Jun 24, 2006 | Full Review…
  • A superficially rousing portrait of Depression-era legend James J. Braddock.

    Sep 26, 2005

    Scott Tobias

    AV Club
    Top Critic
  • The joy is in the playing, and Ron Howard pulls out all the stops like the organist at the old Madison Square Garden.

    Sep 14, 2005 | Full Review…
  • Crowe is at his best in the ring and while it's hardly surprising that he's a convincing bruiser, he also manages to make a rather one-note character compelling.

    Aug 16, 2005 | Rating: 3/5 | Full Review…

    Nev Pierce

    BBC.com
    Top Critic

Audience Reviews for Cinderella Man

  • Aug 20, 2016
    Great inspiring film, and definitely worth seeing, even if you're not a boxing fan.
    Stephen S Super Reviewer
  • Jun 01, 2016
    Cinderella Man stars Russell Crowe as Jim Braddock, a boxer on-the-rise until a broken hand and the Great Depression turn his world upside-down. Forced to work the docks to provide for his family, Braddock gets a second chance when his former trainer/promoter (played by Paul Giamatti in an Academy Award nominated performance) offers him a spot as a replacement fighter. This movie is based off of a true story, and, for the most part, the facts hold up. Whenever I watch a movie based on reality, I like to look into the real story to see what was exaggerated for the sake of film. Apparently, the biggest exaggeration in this movie was the portrayal of the "villain" boxer Max Baer, who in real-life was considered a gentleman instead of the crazy cliche we got on screen. My absolute favorite part of this movie was the film score. Thomas Newman, the mastermind behind the music for the Shawshank Redemption, understands emotions and creates music that matches the tone of this film perfectly. The performances from Crowe and Giamatti were also great. However, this felt like a big soap-opera. When things went south, not a scene went by when we didn't get a lingering shot of one or more characters having a case of the sads with somber music in the background. It was really overkill in my opinion. Ron Howard has directed his fair-share of emotional movies, but he really went overboard on the emotional turmoil, which is hard considering what a tough time it really was. I understand that this is a great story of a true Cinderella Man representing overcoming tough obstacles during a low point in American history, but with movies like Rocky, Million Dollar Baby, and even Ali, Cinderella Man falls short as a sports film great. The 2-hour-plus runtime drags along, forcing you to endure the melodrama longer than you'd like. Is it a bad movie? No. Forgettable? Absolutely.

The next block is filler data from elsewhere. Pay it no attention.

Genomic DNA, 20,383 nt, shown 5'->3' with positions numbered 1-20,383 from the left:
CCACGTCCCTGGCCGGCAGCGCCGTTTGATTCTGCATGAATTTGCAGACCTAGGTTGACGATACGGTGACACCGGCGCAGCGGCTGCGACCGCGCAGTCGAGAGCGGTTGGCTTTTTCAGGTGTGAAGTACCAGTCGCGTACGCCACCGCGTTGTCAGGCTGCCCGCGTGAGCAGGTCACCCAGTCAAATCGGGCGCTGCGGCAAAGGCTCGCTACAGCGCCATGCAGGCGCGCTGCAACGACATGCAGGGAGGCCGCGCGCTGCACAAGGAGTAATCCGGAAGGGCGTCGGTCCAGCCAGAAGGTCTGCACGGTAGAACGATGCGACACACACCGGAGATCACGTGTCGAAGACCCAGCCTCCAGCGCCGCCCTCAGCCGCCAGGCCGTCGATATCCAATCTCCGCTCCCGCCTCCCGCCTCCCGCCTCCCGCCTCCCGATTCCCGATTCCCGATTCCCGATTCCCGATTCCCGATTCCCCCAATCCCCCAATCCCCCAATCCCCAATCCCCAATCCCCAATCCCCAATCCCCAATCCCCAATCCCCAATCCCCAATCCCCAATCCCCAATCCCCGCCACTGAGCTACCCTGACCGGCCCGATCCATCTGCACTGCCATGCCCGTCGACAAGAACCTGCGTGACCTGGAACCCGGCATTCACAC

Ben B Super Reviewer
  • Apr 18, 2012
    sincerly as one of the best boxing movie ive seen! the acting is brilliant and to the point and we feel about these characters, its directed shaprly, brilliantly filmed, its old style rocky that is done with spirit and heart and depth as rocky did. i like the story, which is based on a true story, the characters are really interesting, and most part, the movie is done right, i love it, its really one of the best boxing film ive seen since rocky. A+
    Juan C Super Reviewer
  • Dec 02, 2011
    Cinderella Man is a sports classic.
    Bradley W Super Reviewer